The women responsible for one of the year’s most controversial films.

The controversy started straight away. In January, White Girl, Elizabeth Wood’s film based on a youthful summer of her own life, premiered at the Sundance Film Festival. Hours later, at 3:25 a.m., Variety critic Peter Debruge published the first scandalized review. He used phrases like “wall to wall depravity,” “cesspool of reprehensible behavior,” and “unbearably realistic horror show.”

When I met Wood in early August, the 33-year old writer-director was still hot under the collar about the review. Her film, which is in theaters September 2, tells the story of Leah (Morgan Saylor), a pretty, white college-age girl who moves into a sketchy Queens neighborhood and falls for the Puerto Rican drug dealer on the corner. The film is rife with drugs, nudity, graphic sex, and at one point rape. There is exposed male genitalia and cocaine being snorted off of it. White Girl is a challenging film. In so many words, Wood painted a portrait of the Variety critic as an aging square who stayed up late into the night in a state of sustained moral panic in order to pin the first scarlet ‘A’ on her debut feature.
“My opinion may have changed since then,” she said last week, before a screening of the film in New York City. An angelic-looking sprite with a delightfully foul mouth, she was sharing a plate of fried cauliflower with Saylor, whose Leah is a housebroken version of a younger Wood: petite, waist-length hair, a little quieter but still prone to adventurous decision-making.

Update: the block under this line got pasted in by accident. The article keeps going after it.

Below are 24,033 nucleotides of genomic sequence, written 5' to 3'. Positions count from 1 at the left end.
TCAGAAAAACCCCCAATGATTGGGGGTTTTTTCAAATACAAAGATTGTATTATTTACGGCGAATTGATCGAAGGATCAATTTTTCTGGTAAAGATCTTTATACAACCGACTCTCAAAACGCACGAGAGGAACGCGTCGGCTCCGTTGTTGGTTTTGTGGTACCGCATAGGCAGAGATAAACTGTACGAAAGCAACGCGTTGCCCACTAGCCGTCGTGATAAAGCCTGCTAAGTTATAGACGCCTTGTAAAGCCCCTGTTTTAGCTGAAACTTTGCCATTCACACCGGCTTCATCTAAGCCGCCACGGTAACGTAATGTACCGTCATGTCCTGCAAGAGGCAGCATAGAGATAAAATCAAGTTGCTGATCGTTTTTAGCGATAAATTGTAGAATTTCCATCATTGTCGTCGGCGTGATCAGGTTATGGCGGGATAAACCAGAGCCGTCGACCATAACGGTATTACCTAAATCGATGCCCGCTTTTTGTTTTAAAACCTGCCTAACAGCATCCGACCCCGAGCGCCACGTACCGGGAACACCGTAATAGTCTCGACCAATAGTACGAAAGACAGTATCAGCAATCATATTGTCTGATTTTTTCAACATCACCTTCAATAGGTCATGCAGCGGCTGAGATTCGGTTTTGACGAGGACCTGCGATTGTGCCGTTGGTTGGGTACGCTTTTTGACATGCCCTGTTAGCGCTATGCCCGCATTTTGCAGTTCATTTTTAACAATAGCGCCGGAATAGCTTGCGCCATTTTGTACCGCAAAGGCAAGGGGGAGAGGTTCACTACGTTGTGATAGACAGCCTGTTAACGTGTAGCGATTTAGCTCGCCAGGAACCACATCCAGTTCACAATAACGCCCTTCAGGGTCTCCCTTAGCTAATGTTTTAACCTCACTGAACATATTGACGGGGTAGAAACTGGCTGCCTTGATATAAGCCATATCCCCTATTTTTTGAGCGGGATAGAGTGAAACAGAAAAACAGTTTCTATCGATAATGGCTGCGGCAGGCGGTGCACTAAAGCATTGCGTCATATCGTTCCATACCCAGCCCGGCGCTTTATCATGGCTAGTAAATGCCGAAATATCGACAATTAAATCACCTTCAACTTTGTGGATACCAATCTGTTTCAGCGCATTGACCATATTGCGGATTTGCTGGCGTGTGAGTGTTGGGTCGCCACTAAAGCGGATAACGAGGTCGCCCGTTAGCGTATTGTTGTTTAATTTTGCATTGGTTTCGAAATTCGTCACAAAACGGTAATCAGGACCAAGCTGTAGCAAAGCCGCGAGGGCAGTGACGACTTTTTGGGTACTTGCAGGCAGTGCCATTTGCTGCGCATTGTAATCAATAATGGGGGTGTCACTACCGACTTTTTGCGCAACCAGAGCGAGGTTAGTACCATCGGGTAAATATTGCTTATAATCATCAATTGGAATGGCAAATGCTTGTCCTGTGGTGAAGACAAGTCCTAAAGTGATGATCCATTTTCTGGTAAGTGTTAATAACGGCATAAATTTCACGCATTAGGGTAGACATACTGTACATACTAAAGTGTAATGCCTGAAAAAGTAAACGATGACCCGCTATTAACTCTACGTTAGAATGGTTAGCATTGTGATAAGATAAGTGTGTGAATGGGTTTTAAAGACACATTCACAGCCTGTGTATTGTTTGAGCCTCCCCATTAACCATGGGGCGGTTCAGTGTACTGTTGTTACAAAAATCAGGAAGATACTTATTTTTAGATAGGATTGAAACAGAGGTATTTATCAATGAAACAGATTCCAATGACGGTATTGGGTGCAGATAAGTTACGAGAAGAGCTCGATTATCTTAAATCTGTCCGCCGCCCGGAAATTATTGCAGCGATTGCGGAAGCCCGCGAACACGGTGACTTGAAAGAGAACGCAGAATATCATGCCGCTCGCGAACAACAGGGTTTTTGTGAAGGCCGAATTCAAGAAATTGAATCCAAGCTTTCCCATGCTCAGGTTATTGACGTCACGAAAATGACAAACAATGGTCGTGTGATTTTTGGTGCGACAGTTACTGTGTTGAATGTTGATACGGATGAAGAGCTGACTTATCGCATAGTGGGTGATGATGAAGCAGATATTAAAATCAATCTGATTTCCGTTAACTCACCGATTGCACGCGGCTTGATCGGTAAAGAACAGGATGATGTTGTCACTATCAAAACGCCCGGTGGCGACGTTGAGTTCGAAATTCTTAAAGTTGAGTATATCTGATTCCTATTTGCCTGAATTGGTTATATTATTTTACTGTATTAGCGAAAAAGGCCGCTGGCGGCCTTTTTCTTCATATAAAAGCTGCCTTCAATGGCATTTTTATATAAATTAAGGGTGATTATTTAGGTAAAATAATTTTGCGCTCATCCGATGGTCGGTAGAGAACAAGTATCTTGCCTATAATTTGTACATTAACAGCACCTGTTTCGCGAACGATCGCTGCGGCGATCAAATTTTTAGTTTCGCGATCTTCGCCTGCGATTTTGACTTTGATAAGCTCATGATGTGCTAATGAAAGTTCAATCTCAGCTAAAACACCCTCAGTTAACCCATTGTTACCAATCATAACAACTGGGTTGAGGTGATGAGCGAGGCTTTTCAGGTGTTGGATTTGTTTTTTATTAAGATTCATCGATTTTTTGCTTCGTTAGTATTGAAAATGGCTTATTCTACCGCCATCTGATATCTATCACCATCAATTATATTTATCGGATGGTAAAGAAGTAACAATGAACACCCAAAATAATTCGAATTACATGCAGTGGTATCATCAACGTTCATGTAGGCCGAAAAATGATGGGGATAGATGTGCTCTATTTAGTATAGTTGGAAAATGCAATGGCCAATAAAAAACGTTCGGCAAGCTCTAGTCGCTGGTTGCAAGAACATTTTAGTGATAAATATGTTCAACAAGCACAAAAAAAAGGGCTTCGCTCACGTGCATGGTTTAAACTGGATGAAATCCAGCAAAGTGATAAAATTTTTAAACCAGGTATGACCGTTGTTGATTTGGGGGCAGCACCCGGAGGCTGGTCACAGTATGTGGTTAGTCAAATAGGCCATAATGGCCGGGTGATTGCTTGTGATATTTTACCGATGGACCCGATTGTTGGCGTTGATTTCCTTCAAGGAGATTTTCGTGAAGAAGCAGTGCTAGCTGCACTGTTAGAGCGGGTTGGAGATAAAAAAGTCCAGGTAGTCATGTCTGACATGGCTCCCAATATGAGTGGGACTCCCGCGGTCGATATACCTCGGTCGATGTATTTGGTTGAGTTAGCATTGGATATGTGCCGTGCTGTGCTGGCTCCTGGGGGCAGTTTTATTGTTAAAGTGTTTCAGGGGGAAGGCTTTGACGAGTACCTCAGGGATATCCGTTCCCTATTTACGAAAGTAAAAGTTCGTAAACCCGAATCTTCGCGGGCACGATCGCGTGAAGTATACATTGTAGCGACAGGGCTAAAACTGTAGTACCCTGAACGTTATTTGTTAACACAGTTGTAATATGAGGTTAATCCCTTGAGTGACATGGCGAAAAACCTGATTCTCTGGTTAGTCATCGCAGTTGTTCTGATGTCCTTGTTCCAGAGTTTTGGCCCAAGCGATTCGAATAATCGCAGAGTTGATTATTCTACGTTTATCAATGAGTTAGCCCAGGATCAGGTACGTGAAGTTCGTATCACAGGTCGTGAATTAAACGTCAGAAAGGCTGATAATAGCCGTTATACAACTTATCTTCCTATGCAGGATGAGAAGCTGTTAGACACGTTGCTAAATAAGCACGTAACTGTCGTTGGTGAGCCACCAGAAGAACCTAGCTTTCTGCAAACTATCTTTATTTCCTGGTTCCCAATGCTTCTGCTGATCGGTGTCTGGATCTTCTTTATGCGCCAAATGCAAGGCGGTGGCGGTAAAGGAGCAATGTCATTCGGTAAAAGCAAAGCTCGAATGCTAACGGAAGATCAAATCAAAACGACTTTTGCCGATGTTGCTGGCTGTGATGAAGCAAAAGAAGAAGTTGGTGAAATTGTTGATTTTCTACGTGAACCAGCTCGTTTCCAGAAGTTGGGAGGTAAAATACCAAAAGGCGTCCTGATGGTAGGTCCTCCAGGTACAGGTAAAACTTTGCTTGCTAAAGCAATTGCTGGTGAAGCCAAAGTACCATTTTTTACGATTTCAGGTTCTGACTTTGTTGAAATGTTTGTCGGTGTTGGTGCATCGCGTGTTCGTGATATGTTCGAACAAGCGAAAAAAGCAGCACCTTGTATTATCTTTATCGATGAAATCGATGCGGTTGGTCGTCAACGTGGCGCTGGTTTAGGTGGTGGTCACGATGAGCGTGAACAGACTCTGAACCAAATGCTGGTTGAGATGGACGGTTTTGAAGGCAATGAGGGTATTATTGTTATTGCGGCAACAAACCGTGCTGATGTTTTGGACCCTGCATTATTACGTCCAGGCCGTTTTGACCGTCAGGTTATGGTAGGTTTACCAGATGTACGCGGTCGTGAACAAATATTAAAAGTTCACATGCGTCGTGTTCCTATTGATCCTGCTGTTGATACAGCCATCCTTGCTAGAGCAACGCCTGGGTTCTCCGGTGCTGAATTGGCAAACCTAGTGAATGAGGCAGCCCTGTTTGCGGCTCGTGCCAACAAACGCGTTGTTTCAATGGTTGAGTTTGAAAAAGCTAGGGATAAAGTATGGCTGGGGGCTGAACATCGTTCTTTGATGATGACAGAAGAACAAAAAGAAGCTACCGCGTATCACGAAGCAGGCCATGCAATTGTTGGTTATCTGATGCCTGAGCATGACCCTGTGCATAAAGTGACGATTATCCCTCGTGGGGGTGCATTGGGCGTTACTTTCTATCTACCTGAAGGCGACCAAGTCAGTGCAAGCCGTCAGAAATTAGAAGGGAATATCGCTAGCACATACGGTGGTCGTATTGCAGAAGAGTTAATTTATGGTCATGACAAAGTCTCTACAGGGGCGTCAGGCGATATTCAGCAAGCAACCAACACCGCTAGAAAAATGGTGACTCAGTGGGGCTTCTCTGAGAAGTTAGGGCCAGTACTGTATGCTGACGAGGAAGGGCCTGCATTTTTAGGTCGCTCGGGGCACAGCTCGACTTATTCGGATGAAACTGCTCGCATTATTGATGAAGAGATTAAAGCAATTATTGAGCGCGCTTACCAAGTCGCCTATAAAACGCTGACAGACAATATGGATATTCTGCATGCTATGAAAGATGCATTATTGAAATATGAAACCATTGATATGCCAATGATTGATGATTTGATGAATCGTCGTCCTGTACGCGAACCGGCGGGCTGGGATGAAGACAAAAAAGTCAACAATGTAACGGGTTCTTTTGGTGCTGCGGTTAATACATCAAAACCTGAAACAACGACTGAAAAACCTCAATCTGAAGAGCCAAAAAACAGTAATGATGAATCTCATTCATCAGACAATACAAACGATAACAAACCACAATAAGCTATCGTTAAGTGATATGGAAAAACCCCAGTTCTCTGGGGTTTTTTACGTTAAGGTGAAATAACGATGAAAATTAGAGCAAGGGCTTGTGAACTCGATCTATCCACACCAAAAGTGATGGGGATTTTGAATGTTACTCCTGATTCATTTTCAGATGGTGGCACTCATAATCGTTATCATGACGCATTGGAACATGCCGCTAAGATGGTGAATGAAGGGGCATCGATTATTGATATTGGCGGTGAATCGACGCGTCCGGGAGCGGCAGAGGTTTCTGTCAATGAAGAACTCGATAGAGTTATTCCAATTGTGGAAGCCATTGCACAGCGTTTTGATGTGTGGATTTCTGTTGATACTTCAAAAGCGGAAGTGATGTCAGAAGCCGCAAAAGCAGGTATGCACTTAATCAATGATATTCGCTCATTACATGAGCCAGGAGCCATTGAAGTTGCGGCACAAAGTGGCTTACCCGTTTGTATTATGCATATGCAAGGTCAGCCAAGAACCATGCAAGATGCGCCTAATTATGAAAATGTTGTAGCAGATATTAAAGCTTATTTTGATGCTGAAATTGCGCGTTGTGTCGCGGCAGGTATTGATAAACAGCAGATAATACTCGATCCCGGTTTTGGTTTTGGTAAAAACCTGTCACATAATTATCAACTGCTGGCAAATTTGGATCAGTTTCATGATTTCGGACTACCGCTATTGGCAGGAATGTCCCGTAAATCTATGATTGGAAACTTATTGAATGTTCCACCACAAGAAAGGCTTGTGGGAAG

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Glamour: New Portrait with Annabelle Dexter-Jones

Aug 3, 2016       Filed In Press ,White Girl       Comments: 0

54 Amazing Women on What It Means to Be an American Woman in 2016

For Glamour’s September issue, we asked 54 incredible women across America—from actresses to activists—to define themselves. Each of the incredible women in this gallery has her own glorious, gutsy, utterly unique answer—read them all here.

“Morgan Saylor acts, writes, and enjoys riding her bike to the beach at Far Rockaway. Her hands get excited when she talks about math with her classmates at the University of Chicago.”

(Source Glamour US)


Sundance: 19 Biggest Breakthrough Performances

Jan 31, 2016       Filed In News ,Press ,White Girl       Comments: 0

Sundance has always served as a springboard to launch the careers of under-the-radar actors — just ask Michael B. Jordan (“Fruitvale Station”), Carey Mulligan (“An Education”), Paul Dano (“Little Miss Sunshine”) and Ryan Gosling (“The Believer”) — and the 2016 edition of the festival was no exception. Variety’s critics Justin Chang, Guy Lodge and Geoff Berkshire and film reporters Ramin Setoodeh and Brent Lang weighed in on their favorite breakthrough performances at this year’s Sundance.

Morgan Saylor, “White Girl”
The 21-year-old Saylor got her start playing one of the more reviled characters on television (Dana Brody in “Homeland”), and there will be plenty who despise her latest creation, Leah, the recklessly rutting-and-snorting young hellion trying to get her dealer boyfriend out of jail in Elizabeth Wood’s scuzzy provocation “White Girl.” But liking Leah — let alone finding her empowering — could scarcely be more beside the point, and the strength of Saylor’s performance lies in its defiant refusal of the audience’s sympathy as she plunges headlong into a whirlwind of debasement. The character may be awfully stupid, but only an actress of blazing intelligence could keep us watching.

(Source Variety)


12 Breakout Stars From Sundance 2016

Jan 29, 2016       Filed In Press ,White Girl       Comments: 0